When you ask an estate planning attorney the question that serves as the title of this blog post, you would probably expect the answer to be a simple “everyone.” In fact, everyone should have a will, but the essence of the answer may not be exactly what you think that it is.
The most commonly understood will is the last will or last will and testament. This is an estate planning document that you could use to state your wishes regarding the way that you want your assets to be transferred after you die. Without question, everyone should have some type of asset transfer vehicle in place.
However, a last will is not always the best choice, even if your situation is not extraordinarily complicated. A will would be admitted to probate after your passing, and this would delay the distribution of inheritances. The court would supervise the administration of the estate, and the process would take close to a year in most cases.
If you were to use a revocable living trust instead of a will as an asset transfer vehicle, the assets could be distributed to the heirs outside of probate, so the distributions would take place in a more timely manner.
This is one reason to use a trust instead of a will, but there are many others, and there are multiple different types of trusts. The ideal course of action will depend upon the circumstances.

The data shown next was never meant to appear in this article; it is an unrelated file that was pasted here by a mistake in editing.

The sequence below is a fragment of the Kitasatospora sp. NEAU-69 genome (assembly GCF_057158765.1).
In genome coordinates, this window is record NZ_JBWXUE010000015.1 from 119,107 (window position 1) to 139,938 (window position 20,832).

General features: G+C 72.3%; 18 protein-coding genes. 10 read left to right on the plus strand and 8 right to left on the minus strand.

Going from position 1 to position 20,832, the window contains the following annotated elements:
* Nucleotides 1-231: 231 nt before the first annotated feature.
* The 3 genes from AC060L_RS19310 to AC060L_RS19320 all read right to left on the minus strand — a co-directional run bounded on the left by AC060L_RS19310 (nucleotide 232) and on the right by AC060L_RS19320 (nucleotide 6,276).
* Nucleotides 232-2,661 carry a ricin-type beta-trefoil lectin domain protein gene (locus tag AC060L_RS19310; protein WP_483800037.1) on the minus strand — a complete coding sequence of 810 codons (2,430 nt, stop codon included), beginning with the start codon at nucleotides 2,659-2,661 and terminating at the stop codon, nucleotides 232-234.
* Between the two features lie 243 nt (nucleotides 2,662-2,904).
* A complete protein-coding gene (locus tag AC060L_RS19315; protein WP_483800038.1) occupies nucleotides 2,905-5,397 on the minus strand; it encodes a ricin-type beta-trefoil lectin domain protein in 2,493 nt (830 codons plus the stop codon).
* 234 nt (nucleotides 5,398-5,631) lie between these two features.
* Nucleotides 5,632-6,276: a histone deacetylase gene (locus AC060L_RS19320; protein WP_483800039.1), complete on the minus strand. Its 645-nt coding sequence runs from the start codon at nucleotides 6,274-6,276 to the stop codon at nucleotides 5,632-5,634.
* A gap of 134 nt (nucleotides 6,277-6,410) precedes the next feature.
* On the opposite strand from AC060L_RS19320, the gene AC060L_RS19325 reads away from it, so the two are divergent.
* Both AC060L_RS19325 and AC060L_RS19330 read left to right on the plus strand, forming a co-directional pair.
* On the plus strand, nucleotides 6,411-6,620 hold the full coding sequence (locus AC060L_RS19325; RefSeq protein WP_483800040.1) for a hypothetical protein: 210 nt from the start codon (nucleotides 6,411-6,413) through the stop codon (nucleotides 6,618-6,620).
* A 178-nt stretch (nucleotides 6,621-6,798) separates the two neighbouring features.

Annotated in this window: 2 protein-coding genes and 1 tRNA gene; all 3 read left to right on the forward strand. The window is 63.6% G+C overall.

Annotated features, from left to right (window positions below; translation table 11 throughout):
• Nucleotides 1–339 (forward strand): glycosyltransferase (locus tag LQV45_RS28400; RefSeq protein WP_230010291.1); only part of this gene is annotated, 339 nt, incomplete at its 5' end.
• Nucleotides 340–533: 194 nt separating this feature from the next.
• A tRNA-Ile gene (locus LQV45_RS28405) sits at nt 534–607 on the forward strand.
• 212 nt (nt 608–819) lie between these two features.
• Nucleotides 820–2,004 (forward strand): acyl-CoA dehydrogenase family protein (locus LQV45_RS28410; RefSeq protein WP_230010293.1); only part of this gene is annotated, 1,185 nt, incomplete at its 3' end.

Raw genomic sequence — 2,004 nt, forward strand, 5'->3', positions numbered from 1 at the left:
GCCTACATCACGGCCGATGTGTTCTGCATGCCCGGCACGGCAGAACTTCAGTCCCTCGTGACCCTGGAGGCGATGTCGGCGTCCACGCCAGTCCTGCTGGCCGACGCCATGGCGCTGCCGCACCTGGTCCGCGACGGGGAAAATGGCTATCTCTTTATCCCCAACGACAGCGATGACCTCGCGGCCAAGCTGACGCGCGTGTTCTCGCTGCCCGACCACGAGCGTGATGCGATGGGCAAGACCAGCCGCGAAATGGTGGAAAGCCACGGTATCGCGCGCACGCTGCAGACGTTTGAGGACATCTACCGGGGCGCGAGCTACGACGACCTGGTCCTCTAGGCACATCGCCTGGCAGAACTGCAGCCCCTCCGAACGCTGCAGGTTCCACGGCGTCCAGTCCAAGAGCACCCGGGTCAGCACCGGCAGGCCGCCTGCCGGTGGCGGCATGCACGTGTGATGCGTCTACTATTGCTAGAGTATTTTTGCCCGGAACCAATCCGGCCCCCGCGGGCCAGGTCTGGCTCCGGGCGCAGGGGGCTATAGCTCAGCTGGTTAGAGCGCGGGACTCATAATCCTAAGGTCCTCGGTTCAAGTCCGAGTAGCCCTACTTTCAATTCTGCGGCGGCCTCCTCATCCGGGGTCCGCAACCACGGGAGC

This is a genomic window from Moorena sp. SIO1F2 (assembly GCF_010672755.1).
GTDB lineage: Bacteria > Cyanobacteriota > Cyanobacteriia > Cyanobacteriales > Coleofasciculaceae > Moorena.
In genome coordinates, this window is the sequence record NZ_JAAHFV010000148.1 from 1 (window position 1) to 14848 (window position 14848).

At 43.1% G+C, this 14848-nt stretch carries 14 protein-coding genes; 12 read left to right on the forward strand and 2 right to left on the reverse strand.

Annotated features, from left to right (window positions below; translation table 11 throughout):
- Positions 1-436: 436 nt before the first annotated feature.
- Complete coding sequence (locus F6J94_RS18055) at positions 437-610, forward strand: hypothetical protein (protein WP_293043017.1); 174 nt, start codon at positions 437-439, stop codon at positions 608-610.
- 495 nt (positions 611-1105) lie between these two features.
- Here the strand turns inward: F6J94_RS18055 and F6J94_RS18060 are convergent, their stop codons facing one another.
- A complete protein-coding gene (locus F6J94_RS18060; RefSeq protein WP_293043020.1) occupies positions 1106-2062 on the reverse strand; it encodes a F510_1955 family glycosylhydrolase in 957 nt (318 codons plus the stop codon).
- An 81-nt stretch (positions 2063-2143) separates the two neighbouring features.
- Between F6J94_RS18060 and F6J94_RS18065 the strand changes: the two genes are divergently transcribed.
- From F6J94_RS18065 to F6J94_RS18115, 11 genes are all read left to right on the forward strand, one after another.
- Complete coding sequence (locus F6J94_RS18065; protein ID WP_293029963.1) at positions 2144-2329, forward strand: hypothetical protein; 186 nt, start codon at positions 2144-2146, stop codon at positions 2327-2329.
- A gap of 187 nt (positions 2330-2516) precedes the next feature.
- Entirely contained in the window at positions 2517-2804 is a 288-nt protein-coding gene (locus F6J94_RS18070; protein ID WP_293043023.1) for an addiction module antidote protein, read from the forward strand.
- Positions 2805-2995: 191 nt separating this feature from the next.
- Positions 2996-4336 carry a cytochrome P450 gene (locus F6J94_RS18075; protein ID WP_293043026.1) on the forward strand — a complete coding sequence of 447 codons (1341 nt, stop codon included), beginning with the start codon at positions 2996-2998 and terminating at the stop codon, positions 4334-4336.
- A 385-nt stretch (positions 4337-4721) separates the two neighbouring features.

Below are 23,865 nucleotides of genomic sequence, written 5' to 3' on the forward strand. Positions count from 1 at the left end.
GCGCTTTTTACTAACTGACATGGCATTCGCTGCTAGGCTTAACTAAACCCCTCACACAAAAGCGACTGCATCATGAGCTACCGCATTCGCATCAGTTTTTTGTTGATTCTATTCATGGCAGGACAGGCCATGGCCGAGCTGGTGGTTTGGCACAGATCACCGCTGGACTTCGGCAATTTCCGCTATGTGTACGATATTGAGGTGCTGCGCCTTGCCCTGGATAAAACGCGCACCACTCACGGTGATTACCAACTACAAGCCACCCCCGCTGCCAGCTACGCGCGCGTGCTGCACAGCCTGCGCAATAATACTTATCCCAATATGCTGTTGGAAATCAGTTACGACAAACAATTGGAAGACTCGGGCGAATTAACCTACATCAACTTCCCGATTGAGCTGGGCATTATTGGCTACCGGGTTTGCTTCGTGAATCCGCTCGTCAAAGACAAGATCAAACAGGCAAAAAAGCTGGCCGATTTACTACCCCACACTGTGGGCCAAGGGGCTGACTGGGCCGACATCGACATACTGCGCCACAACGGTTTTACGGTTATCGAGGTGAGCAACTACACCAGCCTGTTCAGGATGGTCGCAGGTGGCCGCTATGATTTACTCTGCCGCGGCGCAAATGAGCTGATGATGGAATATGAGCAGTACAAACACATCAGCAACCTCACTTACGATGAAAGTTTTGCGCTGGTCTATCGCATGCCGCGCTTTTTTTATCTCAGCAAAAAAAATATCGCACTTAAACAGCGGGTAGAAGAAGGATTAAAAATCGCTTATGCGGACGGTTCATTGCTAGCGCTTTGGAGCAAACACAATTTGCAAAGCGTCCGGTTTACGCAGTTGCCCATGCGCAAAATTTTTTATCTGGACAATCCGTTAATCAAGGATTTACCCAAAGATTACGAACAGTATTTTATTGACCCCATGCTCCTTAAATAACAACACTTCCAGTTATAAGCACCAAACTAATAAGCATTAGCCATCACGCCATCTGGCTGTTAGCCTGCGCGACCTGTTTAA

The last will is not always going to be the ideal asset transfer vehicle, but there is another type of will that everyone should definitely put in place. Doctors can sometimes keep people alive indefinitely using artificial measures, and you can use a living will to state your preferences regarding the utilization of these measures.
When you have a living will in place, you can be sure that your own wishes would be carried out under these circumstances.
You may be surprised to hear that you need a certain type of will even if you have a revocable living trust. For one reason or another, you may not convey everything that you own into the trust while you are living. If you have a pour-over will in place, the trust could absorb the assets that were in your direct personal possession after you pass away.
As a result, they could be transferred to the heirs in a timely manner outside of probate.
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We have provided a bit of basic information in this blog post. If you would like to learn more about wills and trusts, feel free to contact us through this page to request a no obligation consultation: Grand Forks ND Estate Planning Attorneys.
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